Hanoi City – Organized Chaos

We have begun our trip in Hanoi: a bustling and historic Vietnamese city.  We’re staying in the Old Quarter of Vietnam’s capital, where coffee shops are on every street corner and motorbikes are the primary means of transportation.  There’s an organized chaos here, in every sense of the word.

There are thousands of shops piled atop one another, and everywhere you look, there are people eating bowls of Pho on the sides of the street, and sipping coffee at tiny tables, sitting on tiny plastic stools.  What’s interesting, though, is that all those tiny little shops are organized and neatly merchandised.  My (extremely neat) sister would be impressed by the level of organization these shop owners manage to have in their little side-of-the-road shops.

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A small and popular restaurant in the Old Quarter

A good friend of ours lived in Vietnam for 4 years and she gave us valuable advice before we left for Hanoi.  She told us that the roads here are like a river; vehicles weave in and around one another and never really stop moving.  She told us to walk boldly but slowly and that vehicles would mostly just part around us.  It was terrifying at first, but she was right.  There are no crosswalks in the North American sense, but somehow, we got around just fine.  In a lot of ways it was less scary than India.  Ok…in every way.

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French colonialism is easily identifiable all over the city.  The streets, buildings and even French language are visible everywhere you go.  Cambodia was also colonized by the French, but the impact there wasn’t as obvious as it is in Hanoi.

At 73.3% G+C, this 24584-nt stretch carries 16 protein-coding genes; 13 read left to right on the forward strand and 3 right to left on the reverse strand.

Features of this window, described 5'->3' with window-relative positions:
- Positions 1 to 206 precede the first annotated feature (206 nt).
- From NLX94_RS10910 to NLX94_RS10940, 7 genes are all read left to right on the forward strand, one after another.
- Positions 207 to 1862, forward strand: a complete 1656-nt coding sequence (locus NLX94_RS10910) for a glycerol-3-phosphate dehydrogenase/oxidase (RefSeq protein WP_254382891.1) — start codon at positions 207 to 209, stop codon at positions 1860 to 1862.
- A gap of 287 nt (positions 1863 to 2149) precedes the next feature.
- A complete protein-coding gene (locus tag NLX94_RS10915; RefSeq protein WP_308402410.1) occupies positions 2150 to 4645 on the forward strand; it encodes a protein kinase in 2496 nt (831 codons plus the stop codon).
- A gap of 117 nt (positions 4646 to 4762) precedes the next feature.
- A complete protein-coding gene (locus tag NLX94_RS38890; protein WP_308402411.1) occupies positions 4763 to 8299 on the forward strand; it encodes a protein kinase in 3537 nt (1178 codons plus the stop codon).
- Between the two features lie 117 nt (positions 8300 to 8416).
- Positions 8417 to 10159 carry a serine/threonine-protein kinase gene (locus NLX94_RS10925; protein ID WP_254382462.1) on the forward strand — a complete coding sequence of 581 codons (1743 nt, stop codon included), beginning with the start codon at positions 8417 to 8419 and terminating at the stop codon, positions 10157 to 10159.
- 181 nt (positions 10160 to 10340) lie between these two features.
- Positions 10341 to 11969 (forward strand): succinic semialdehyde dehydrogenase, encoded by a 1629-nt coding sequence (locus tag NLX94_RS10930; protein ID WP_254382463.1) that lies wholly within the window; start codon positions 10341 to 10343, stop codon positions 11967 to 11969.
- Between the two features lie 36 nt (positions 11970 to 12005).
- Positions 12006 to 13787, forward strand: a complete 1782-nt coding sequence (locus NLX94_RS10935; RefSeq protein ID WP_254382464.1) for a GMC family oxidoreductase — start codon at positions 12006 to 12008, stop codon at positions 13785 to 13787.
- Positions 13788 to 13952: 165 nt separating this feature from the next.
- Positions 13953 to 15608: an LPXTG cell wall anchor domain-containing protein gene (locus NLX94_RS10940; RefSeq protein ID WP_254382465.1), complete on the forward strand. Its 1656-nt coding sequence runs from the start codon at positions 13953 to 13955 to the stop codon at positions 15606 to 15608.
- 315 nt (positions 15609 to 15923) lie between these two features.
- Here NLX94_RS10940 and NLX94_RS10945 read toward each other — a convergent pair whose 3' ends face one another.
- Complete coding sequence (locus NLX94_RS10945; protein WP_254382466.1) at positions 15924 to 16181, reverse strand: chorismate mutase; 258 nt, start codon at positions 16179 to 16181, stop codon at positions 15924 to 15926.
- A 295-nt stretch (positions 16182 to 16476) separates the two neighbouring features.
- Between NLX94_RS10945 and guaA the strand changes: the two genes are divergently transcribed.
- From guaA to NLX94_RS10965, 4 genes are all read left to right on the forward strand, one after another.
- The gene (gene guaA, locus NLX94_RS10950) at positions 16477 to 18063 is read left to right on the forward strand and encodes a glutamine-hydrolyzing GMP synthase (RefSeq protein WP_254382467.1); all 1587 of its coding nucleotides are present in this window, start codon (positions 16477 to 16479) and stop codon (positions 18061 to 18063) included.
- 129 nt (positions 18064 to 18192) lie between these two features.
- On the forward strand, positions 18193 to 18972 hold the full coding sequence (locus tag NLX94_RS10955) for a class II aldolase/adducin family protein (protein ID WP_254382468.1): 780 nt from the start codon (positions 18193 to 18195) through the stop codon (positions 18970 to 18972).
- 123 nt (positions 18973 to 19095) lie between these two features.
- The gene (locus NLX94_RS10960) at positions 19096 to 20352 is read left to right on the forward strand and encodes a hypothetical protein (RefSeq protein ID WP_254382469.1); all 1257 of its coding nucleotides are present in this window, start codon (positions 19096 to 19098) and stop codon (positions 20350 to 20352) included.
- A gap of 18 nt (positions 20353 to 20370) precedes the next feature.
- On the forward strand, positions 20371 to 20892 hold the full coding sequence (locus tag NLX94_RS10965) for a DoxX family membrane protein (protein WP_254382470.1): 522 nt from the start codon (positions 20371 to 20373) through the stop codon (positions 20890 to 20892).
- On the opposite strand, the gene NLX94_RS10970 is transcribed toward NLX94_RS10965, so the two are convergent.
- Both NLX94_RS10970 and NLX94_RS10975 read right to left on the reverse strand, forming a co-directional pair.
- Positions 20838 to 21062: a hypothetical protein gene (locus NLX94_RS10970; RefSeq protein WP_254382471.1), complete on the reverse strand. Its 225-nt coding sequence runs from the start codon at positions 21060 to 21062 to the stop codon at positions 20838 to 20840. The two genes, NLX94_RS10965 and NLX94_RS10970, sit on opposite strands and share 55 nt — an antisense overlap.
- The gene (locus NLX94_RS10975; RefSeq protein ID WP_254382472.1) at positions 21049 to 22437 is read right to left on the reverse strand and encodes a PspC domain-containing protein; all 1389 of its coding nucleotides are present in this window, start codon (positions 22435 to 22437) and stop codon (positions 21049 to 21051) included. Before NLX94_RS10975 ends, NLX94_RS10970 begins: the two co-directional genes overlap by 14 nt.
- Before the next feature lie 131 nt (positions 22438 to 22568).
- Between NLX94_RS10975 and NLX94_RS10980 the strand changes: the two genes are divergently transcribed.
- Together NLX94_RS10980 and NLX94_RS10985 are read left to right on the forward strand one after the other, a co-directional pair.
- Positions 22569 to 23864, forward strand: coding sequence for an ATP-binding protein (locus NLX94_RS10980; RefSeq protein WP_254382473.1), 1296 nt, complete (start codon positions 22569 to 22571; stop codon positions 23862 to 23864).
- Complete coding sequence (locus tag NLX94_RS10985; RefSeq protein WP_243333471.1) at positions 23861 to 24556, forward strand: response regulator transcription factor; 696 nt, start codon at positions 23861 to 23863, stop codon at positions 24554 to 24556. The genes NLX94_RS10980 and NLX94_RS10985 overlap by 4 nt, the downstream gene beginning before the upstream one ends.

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So different from China’s Skyscrapers

Hoàn Kiếm Lake – Passive and Pleasant

After a long day of travel yesterday and a long semester of 60-hour weeks, I wasn’t up for much today, so we mostly spent our time down by  Hoàn Kiếm Lake, which was a lovely experience.  The lake is a beautiful spot for wedding photos, so we saw several happy couples being chased by photographers.

There was a small temple by the lake as well.  We paid 30,000 dong each to enter (less than $2 Canadian) and enjoyed the quietness of the place.

There’s plenty to see walking along the lake.  The Old Quarter is a lovely place to spend the afternoon!

Different from Delhi / A Change from China

One of my favourite parts of travel is walking around at night, when the shops are lit up and the weather has cooled.  Vietnam is so different from India.  While there are shops everywhere, just as there is in New Delhi, nobody grabs you by the arms and nobody is too terribly pushy.  South East Asia, though hectic and tourist oriented, seems to have more of a dignity about it.  People bargain, but don’t try and rip you off.  People try and sell their goods, but if you say no, they move on with their days, un-offended and un-worried.

Tonight we walked around for a little while and found a restaurant where we enjoyed the best Vietnamese food I’ve ever had.  Although I love Chinese food, the oil has started to gross me out a bit.  Vietnamese food is fresher and crispier…with more raw vegetables and coconut sauces.  Dinner was delicious…and the coffee I just finished was an excellent way to end the night!

Tomorrow we set off for HaLong Bay…another UNESCO World Heritage Site to add to our list.   We’ll be spending 2 nights and 3 days enjoying one of Vietnam’s greatest treasures.